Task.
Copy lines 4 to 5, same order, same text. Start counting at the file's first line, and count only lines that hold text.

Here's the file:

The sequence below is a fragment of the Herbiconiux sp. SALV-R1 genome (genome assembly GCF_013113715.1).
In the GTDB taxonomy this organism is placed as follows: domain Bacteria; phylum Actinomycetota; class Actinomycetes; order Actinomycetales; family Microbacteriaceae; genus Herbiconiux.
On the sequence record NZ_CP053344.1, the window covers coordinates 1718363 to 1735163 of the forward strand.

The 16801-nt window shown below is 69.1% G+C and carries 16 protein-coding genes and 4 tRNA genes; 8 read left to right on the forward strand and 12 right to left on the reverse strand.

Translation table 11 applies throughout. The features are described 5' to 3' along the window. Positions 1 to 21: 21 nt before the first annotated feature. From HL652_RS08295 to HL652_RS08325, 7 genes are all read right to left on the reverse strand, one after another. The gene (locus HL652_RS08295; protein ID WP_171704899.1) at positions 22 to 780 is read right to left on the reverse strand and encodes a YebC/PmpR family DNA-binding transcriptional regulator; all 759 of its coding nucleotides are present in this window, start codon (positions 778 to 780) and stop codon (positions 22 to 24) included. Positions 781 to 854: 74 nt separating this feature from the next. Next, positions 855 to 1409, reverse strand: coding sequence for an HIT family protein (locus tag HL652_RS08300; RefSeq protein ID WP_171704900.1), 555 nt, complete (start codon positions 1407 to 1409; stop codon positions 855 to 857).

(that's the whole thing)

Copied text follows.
The 16801-nt window shown below is 69.1% G+C and carries 16 protein-coding genes and 4 tRNA genes; 8 read left to right on the forward strand and 12 right to left on the reverse strand.

Translation table 11 applies throughout. The features are described 5' to 3' along the window. Positions 1 to 21: 21 nt before the first annotated feature. From HL652_RS08295 to HL652_RS08325, 7 genes are all read right to left on the reverse strand, one after another. The gene (locus HL652_RS08295; protein ID WP_171704899.1) at positions 22 to 780 is read right to left on the reverse strand and encodes a YebC/PmpR family DNA-binding transcriptional regulator; all 759 of its coding nucleotides are present in this window, start codon (positions 778 to 780) and stop codon (positions 22 to 24) included. Positions 781 to 854: 74 nt separating this feature from the next. Next, positions 855 to 1409, reverse strand: coding sequence for an HIT family protein (locus tag HL652_RS08300; RefSeq protein ID WP_171704900.1), 555 nt, complete (start codon positions 1407 to 1409; stop codon positions 855 to 857).